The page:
Yes, it was slight. It involved nuances: body language and tone.
But there was a slight change in the latest response from Pete Carroll when he was asked yet again about Earl Thomas and the All-Pro’s holdout.
Asked following Monday’s first practice of the regular season if the Seahawks and Thomas have had any new contact in any capacity, Carroll said “um” and hesitated for a second or two. The coach then gave a slight shrug and said: “Nothing to report.”
That was different than the immediate, flat “no” Carroll had been giving each time for the last month he’d been asked about Thomas, while his holdout extended through August his fines for missing training camp and the preseason surpassed $1.5 million.
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Admittedly, I’m parsing words and tone and body language from the coach. That’s what this impasse between Thomas, a possible future Hall of Fame legend, and the only NFL team he’s known has become. Especially after the holdouts by fellow defensive superstars Aaron Donald with the Rams and Khalil Mack against the Raiders ended so spectacularly this past weekend.
Thomas, 29, is in the sixth week of his holdout that has no signs of ending. This is the final year of the four-year, $40 million contract he signed in 2014 to become the NFL’s highest-paid safety. He is seeking to remain among the top-paid safeties in the NFL, if not highest paid again. He has already mentioned of the $40 million guaranteed and $13 million per year his 2010 draft classmate Eric Berry got last year from Kansas City “there ain’t never enough of that.”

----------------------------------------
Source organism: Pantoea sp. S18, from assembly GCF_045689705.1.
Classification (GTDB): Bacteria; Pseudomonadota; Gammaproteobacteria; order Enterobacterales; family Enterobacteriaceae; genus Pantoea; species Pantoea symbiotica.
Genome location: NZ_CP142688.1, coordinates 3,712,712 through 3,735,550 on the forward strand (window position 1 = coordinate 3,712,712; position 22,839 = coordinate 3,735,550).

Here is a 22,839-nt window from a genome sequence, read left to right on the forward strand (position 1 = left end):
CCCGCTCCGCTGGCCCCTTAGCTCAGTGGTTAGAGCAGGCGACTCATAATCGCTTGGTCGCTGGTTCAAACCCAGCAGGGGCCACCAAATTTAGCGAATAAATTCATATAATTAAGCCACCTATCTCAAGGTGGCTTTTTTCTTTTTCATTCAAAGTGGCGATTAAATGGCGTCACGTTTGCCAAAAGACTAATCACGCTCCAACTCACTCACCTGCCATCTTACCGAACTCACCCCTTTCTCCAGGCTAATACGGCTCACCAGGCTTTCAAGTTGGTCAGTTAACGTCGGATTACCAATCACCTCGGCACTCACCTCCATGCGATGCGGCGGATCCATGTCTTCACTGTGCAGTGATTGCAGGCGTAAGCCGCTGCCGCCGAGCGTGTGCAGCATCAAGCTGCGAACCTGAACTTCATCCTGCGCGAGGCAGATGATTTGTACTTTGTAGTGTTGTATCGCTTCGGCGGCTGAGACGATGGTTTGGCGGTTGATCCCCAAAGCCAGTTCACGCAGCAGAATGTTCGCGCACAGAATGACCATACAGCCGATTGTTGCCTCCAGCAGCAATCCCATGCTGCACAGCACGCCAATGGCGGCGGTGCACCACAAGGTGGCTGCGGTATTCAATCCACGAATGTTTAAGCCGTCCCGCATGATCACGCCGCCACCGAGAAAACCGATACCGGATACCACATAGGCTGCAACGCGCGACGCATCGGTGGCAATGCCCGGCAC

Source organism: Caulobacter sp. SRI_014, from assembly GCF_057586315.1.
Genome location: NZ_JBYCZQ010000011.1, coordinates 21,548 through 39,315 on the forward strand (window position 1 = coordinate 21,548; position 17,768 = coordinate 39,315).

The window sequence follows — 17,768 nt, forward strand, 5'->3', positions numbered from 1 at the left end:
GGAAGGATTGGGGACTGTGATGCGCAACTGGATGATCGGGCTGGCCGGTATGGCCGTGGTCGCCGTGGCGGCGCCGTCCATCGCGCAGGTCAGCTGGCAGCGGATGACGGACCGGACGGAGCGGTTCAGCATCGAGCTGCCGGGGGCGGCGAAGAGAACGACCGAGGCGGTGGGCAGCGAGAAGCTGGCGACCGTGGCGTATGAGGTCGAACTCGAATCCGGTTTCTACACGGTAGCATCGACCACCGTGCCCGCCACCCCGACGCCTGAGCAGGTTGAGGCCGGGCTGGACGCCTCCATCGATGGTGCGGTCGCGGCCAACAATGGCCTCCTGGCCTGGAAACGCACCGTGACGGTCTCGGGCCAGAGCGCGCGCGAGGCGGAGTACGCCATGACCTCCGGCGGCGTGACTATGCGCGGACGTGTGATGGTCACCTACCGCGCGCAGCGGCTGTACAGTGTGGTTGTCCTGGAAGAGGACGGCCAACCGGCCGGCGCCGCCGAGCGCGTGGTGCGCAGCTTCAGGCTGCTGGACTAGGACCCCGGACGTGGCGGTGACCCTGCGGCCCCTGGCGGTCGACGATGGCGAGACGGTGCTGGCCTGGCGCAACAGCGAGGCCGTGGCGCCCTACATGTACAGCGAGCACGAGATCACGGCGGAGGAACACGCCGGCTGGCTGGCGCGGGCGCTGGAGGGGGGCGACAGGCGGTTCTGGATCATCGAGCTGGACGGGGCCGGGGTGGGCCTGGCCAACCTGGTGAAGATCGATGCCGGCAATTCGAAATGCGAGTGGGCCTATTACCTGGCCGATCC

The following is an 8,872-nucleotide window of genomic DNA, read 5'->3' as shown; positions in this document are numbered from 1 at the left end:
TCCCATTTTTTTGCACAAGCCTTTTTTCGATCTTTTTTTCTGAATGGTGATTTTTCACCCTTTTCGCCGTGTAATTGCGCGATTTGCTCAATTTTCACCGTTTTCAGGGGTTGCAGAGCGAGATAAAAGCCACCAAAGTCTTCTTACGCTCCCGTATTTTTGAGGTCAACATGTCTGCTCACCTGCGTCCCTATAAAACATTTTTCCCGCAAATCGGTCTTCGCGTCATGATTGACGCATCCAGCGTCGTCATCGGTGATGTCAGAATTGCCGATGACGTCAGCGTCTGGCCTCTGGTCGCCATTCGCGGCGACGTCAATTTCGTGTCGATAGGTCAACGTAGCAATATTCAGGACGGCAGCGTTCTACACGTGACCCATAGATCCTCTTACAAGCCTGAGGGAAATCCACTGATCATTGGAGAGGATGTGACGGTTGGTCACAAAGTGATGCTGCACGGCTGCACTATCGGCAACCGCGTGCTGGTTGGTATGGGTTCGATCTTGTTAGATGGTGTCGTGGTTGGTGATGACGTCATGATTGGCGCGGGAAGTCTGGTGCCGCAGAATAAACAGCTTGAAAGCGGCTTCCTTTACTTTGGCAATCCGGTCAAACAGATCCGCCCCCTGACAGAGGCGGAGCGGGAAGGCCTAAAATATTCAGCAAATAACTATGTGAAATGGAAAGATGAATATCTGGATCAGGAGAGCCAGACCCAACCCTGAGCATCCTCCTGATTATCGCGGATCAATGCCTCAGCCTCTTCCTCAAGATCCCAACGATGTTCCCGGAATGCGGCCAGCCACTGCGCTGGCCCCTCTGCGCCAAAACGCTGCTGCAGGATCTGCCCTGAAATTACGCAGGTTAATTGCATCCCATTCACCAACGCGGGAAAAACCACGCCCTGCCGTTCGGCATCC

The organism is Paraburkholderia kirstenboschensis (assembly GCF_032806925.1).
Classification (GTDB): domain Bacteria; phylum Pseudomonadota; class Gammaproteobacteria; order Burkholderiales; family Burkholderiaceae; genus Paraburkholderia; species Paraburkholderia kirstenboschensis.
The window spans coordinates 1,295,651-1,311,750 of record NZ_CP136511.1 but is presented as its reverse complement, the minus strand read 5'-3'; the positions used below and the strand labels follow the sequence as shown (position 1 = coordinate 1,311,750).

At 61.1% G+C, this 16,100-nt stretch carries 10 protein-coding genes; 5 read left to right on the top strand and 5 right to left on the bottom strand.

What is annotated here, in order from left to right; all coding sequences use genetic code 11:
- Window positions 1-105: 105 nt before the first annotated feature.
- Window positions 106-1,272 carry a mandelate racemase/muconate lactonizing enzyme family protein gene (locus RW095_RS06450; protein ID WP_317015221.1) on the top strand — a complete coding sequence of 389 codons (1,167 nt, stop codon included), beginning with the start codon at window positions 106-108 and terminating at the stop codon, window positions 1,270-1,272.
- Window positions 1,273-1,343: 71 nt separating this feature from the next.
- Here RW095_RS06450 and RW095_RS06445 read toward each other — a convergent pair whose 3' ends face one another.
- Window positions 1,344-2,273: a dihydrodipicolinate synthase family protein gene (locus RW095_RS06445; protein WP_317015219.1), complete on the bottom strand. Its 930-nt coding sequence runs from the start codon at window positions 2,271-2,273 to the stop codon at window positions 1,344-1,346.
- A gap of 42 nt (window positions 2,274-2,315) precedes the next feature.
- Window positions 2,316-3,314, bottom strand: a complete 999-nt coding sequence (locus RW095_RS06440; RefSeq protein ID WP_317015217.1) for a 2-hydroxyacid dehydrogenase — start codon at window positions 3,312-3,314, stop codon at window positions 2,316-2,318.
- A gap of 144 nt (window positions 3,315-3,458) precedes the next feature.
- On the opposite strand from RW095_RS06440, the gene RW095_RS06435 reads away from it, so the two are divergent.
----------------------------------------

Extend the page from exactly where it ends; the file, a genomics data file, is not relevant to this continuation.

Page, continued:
The Seahawks haven’t had substantial talks on a contract with Thomas on a contract since March, when general manager John Schneider talked to Thomas’ representatives while at the league’s annual scouting combine. The team is reluctant to pay top dollar to Thomas for an extension that would run until he is 33 or 34 years old. They are still paying $12 million guaranteed to Kam Chancellor, who signed his extension last summer at the same age Thomas is now then got a career-ending neck injury three months later.
Plus, Thomas is older than both Donald and Mack. Those two stars set and re-set records for guaranteed money to defensive players on consecutive days. Mack in particular plays a more coveted position than Thomas, edge pass rusher. The NFL is a passer-or-sack-the-passer league. Those who play those positions command, and can demand, the most money.
Thomas has said if the Seahawks don’t want to pay him they should trade him, “if you don’t want me let’s make a trade happen,” he wrote on Instagram in mid-July.”
The Seahawks have received interest from multiple teams regarding a potential trade of Thomas. But Seattle hasn’t received any offer near what it is seeking for a three-time All-Pro and six-time Pro Bowl safety who is among the best players of his generation. That is, a first-round pick, another high-round choice and perhaps another player.
If Thomas doesn’t report by this weekend, he will forfeit the first weekly game check of the regular season. For him that’s $500,000 per game. Players have to be added to the active roster by 24 hours prior to a kickoff to be eligible to play in that week’s game.
The Seahawks open the season at Denver Sunday at 1:25 p.m. Pacific Time.
In the category of not everything that happens in life is news: Thomas landing on a flight to SeaTac Airport Monday caused an internet storm that is so 2018. Never mind that Thomas owns a home here, in Bellevue. Or that he’s lived here since the Seahawks drafted him in the first round in 2010. Or, as was reported again for a reminder on Monday, he has a daughter starting the new school year here this week.
Yes, Thomas can be in Seattle without being in contact with the Seahawks. And there remain no indications he’s about to report anytime soon.
But Carroll on Monday at least changed the way he was going about answering questions about Thomas’ absence.